Wednesday, February 10, 2016

Exclusive: In boost to self-driving cars, U.S. tells Google computers can qualify as drivers - Reuters

U.S. vehicle safety regulators have said the artificial intelligence system piloting a self-driving Google car could be considered the driver under federal law, a major step toward ultimately winning approval for autonomous vehicles on the roads.
The National Highway Traffic Safety Administration told Google, a unit of Alphabet Inc (GOOGL.O), of its decision in a previously unreported Feb. 4 letter to the company posted on the agency's website this week.
Google's self-driving car unit on Nov. 12 submitted a proposed design for a self-driving car that has "no need for a human driver," the letter to Google from National Highway Traffic Safety Administration Chief Counsel Paul Hemmersbaugh said.
"NHTSA will interpret 'driver' in the context of Google's described motor vehicle design as referring to the (self-driving system), and not to any of the vehicle occupants," NHTSA's letter said.
"We agree with Google its (self-driving car) will not have a 'driver' in the traditional sense that vehicles have had drivers during the last more than one hundred years."
Major automakers and technology companies such as Google are racing to develop and sell vehicles that can drive themselves at least part of the time. ...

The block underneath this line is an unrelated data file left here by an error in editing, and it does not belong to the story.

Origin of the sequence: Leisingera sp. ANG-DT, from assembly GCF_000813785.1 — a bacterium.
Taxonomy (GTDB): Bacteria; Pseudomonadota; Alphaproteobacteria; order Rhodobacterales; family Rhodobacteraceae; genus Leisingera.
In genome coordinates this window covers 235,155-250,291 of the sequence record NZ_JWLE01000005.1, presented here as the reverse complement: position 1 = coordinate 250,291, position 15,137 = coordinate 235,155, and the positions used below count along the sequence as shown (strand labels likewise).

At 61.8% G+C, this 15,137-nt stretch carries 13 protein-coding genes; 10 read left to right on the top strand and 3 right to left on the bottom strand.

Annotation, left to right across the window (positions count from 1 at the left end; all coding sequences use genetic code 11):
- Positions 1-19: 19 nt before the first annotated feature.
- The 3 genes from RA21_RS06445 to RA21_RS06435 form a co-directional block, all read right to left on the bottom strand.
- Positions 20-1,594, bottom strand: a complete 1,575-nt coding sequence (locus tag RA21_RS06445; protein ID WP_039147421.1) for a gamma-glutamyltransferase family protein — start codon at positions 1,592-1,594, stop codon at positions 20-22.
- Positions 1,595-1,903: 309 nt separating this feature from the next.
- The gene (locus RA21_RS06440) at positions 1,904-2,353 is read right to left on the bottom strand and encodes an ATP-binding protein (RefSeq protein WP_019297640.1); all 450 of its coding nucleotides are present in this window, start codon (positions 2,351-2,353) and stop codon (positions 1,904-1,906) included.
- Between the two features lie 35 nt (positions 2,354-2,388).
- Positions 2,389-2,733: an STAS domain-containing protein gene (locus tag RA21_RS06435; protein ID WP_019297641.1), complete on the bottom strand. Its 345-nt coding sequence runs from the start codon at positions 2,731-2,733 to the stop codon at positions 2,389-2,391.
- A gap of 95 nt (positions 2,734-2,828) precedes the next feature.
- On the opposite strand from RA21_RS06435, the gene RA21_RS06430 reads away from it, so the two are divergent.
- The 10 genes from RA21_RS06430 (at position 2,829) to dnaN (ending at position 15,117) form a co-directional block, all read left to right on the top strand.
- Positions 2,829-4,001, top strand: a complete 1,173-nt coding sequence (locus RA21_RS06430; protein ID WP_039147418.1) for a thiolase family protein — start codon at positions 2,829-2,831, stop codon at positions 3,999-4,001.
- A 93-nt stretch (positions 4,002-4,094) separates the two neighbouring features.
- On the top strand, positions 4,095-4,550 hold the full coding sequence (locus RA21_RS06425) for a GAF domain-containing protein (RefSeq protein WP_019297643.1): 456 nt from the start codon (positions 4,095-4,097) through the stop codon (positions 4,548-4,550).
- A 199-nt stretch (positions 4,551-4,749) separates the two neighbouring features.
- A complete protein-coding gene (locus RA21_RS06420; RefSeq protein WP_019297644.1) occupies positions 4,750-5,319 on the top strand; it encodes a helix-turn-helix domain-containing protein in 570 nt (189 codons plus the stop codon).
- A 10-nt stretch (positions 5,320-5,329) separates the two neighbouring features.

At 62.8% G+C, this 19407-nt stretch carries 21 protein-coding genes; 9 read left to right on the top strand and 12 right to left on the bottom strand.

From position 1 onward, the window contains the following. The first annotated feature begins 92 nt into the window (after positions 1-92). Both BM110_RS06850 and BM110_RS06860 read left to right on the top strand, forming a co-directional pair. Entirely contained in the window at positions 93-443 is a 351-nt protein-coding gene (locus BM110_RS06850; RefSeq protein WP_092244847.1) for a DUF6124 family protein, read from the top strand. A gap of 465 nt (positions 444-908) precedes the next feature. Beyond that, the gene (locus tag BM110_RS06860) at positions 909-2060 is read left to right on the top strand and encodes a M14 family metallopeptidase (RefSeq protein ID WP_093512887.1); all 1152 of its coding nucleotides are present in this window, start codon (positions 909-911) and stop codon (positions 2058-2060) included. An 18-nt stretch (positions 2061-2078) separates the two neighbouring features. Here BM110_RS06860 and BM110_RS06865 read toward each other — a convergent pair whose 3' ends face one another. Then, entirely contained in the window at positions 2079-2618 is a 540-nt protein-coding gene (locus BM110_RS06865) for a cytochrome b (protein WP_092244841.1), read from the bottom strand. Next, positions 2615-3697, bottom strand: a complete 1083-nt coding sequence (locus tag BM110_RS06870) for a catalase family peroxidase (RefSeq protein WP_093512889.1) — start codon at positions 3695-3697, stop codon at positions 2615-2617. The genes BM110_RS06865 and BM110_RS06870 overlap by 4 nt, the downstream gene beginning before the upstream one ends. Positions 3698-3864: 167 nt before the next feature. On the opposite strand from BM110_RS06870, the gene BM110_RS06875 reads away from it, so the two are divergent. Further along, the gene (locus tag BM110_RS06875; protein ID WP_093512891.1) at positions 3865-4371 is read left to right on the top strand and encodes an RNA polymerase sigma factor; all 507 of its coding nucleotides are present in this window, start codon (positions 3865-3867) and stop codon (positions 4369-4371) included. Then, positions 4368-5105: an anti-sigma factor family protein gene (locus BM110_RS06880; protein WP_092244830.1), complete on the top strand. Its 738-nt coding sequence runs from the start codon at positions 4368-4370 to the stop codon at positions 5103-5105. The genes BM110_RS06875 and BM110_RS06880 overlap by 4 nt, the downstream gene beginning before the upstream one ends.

http://www.reuters.com/article/us-alphabet-autos-selfdriving-exclusive-idUSKCN0VJ00H

bth: I think this is a very positive step as it begins to lay the foundation for approval of driverless systems that could be released by version.

Tuesday, February 09, 2016

US intelligence chief: we might use the internet of things to spy on you - The Guardian

The US intelligence chief has acknowledged for the first time that agencies might use a new generation of smart household devices to increase their surveillance capabilities.
As increasing numbers of devices connect to the internet and to one another, the so-called internet of things promises consumers increased convenience – the remotely operated thermostat from Google-owned Nest is a leading example. But as home computing migrates away from the laptop, the tablet and the smartphone, experts warn that the security features on the coming wave of automobiles, dishwashers and alarm systems lag far behind....

http://www.theguardian.com/technology/2016/feb/09/internet-of-things-smart-home-devices-government-surveillance-james-clapper

bth: a worthy article about technologies degradation of privacy and the long term implications on national security and personal liberties.